Intelsat, operator of the world’s first globalized network, recently announced that the Intelsat 33e, the second of the Intelsat Epic high throughput satellites (HTS), successfully completed all in-orbit testing and is in service.
Manufactured by Boeing and launched in August 2016, Intelsat 33e is equipped with the most advanced digital payload on a commercial spacecraft. With this exceptionally flexible HTS payload design, Intelsat 33e, operating from 60° East, will extend Intelsat’s HTS services in C-, Ku- and Ka-band to Europe, the Middle East, Africa, Asia Pacific, Mediterranean and Indian Ocean regions. This will enable the delivery of enterprise-grade, broadband services to fixed and mobile network operators, aeronautical and maritime mobility service providers and government customers. Intelsat 33e’s powerful spot beams will also enable the distribution of regionalized content for media customers operating in the region.
The customers committed to Intelsat 33e and the applications supported reflect the vast geographic coverage of the satellite:
- Maritime broadband leaders GEE, Speedcast and Marlink
- In-flight entertainment and connectivity leaders Gogo and Panasonic Avionics
- Pakistani Internet service provider SuperNet Limited
- Telecommunications infrastructure customers Telkom South Africa, Orange Cameroon, IP Planet, Vodacom, Djibouti Telecom and Africell RDC SPRL
- Russian network service providers Romantis and RuSat LLC support enterprise applications
- Media companies TV & Radio Broadcasting (formerly Television and Radio Broadcasting of Armenia) and MultiChoice of South Africa
In addition to existing customers, Intelsat 33e is attracting new customers. For example, Africa Mobile Networks (AMN), which delivers commercial service to previously unconnected rural areas in sub-Saharan Africa, will use Intelsat Epic to help mobile network operators expand in these areas in a cost-effective manner and deliver social, economic, educational and other benefits to the population.
“The experience of implementing Intelsat Epic and bringing it to our customers has affirmed our beliefs about the potential of HTS,” said Stephen Spengler, Chief Executive Officer, Intelsat. “We have a dynamic, open and evolving platform that will increase in capability over time, providing a technology hedge for our customers that need to make investments today on which they can build for a decade of growth. Intelsat is delivering on the promise of HTS, and our design and strategy will advance our vision of unlocking access to new, larger and faster growing sectors for Intelsat and our customers.”
“Many U.S. government customers are eager to begin using Intelsat 33e,” said Skot Butler, President, Intelsat General Corporation. “Testing previously conducted with Intelsat 29e using a small, flat-panel antenna designed for aeronautical applications confirmed that the Intelsat Epic platform delivers superior performance for unmanned aircraft systems. The coverage Intelsat 33e provides is ideal to support U.S. Department of Defense mobility applications and means deployed forces in these regions will benefit from the same game-changing performance and efficiency that Intelsat Epic already delivers in the Americas and the North Atlantic.”
Intelsat Epic services were launched in March 2016 with Intelsat 29e, which is located at 310° East and offers a footprint spanning the Americas, the Caribbean, Eastern United States and the burgeoning North Atlantic region. Three additional Intelsat Epic satellites – Intelsat 32e, Intelsat 35e and Intelsat 37e – are scheduled for launch in 2017. Intelsat Epic’s global footprint will be completed with Horizons 3e, which is to be stationed at 169° East with a launch planned in the second half of 2018. Horizons 3e will extend Intelsat Epic’s coverage to the Pacific Ocean Region and further expand Intelsat Epic’s presence in Asia Pacific.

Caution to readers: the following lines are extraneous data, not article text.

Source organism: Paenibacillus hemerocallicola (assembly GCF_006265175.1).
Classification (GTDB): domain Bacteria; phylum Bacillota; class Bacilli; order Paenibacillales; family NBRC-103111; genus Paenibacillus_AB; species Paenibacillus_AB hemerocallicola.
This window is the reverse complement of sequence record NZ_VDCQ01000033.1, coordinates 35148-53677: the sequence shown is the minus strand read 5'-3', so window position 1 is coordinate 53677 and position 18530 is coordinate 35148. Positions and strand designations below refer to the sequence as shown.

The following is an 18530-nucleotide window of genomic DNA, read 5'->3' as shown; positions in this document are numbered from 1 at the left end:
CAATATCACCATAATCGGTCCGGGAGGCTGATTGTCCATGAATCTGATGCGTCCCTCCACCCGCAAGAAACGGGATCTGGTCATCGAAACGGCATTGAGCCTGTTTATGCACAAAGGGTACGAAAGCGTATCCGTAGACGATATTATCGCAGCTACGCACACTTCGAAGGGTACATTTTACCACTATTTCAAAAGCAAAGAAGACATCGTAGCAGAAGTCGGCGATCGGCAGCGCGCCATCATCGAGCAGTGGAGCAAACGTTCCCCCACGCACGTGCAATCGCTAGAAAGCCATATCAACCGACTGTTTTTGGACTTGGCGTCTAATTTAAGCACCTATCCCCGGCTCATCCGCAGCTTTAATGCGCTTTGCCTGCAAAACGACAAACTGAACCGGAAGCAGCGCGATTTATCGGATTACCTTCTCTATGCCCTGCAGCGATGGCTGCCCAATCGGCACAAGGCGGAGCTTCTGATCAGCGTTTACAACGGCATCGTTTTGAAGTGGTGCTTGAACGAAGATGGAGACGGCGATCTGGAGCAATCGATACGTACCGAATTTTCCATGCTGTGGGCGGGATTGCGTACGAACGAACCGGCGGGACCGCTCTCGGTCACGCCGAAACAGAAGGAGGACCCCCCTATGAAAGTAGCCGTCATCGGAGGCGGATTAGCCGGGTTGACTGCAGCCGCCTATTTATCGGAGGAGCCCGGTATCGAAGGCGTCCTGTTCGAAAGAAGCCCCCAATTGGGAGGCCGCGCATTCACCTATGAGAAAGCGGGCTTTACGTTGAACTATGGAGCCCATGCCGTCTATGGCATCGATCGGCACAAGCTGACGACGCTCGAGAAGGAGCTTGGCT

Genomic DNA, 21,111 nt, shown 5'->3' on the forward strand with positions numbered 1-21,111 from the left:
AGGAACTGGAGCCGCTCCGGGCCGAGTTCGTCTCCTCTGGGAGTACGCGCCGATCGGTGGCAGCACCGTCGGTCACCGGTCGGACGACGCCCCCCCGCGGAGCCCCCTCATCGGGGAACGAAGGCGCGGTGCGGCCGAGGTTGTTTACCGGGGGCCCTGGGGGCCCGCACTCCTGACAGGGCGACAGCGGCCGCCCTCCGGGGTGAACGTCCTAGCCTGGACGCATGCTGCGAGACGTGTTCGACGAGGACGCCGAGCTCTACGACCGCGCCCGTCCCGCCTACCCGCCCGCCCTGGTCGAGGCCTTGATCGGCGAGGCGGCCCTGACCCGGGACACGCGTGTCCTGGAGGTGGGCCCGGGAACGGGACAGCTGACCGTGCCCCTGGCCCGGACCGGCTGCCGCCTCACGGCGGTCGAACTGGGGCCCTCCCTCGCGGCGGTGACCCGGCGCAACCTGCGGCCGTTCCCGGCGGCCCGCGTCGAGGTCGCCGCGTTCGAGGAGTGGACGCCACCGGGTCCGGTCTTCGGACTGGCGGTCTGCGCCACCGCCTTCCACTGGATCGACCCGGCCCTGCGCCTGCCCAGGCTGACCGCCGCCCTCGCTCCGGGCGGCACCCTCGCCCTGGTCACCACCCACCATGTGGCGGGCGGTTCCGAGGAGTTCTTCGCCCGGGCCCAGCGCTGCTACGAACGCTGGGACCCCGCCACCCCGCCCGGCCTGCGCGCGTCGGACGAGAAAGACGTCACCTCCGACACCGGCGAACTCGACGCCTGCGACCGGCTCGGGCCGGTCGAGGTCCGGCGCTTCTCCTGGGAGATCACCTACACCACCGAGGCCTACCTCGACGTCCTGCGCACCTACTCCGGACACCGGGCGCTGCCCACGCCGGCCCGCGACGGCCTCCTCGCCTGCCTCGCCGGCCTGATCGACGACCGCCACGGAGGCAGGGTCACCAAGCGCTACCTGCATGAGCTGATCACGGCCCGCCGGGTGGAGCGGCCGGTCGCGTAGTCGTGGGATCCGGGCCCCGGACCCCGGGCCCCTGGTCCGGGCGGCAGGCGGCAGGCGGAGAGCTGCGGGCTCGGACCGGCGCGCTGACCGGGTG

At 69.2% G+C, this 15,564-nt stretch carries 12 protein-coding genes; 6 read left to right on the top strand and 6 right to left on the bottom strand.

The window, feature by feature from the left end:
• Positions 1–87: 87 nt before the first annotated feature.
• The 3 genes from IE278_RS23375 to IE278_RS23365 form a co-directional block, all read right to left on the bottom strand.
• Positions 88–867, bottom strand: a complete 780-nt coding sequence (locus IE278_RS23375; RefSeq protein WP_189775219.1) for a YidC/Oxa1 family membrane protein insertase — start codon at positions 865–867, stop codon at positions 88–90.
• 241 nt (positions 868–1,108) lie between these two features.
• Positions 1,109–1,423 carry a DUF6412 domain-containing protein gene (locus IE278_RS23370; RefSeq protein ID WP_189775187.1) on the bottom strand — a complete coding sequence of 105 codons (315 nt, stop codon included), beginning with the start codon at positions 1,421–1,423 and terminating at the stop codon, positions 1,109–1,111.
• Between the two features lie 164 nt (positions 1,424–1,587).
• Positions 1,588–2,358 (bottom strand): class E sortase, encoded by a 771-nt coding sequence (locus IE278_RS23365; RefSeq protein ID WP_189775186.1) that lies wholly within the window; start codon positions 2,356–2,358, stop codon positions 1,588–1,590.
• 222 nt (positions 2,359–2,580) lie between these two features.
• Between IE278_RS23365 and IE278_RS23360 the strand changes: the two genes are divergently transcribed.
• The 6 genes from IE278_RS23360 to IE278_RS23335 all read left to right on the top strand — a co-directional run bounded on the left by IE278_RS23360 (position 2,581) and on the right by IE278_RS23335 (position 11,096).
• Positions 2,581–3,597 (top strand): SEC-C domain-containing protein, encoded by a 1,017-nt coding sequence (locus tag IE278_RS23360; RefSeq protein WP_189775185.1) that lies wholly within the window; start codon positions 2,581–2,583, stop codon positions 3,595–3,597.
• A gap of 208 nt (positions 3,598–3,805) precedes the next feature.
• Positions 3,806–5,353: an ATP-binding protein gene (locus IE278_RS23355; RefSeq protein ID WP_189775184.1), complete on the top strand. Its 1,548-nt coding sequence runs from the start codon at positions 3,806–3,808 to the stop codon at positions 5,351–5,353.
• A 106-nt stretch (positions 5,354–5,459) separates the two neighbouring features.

UN calls for electronics overhaul to beat e-waste
Seven UN entities have come together at the World Economic Forum to tackle the escalating scourge of electronic waste.
Seven UN entities have come together, supported by the World Economic Forum, and the World Business Council for Sustainable Development (WBCSD) to call for an overhaul of the current electronics system, with the aim of supporting international efforts to address e-waste challenges.
The report calls for a systematic collaboration with major brands, small and medium-sized enterprises (SMEs), academia, trade unions, civil society and associations in a deliberative process to reorient the system and reduce the waste of resources each year with a value greater than the GDP of most countries.
Each year, approximately 50 million tonnes of electronic and electrical waste (e-waste)
Less than 20% of this is recycled formally. Informally, millions of people worldwide (over 600,000 in China alone) work to dispose of e-waste, much of it done in working conditions harmful to both health and the environment.
The report, “A New Circular Vision for Electronics – Time for a Global Reboot,” launched in Davos 24 January, says technologies such as cloud computing and the Internet of Things (IoT), support gradual “dematerialization” of the electronics industry.
Meanwhile, to capture the global value of materials in the e-waste and create global circular value chains, the report also points to the use of new technology to create service business models, better product tracking and manufacturer or retailer take-back programs.
The report notes that material efficiency, recycling infrastructure and scaling up the volume and quality of recycled materials to meet the needs of electronics supply chains will all be essential for future production.
And if the electronics sector is supported
The joint report calls for collaboration with multinationals, SMEs, entrepreneurs, academia, trade unions, civil society and associations to create a circular economy for electronics where waste is designed out, the environmental impact is reduced and decent work is created for millions.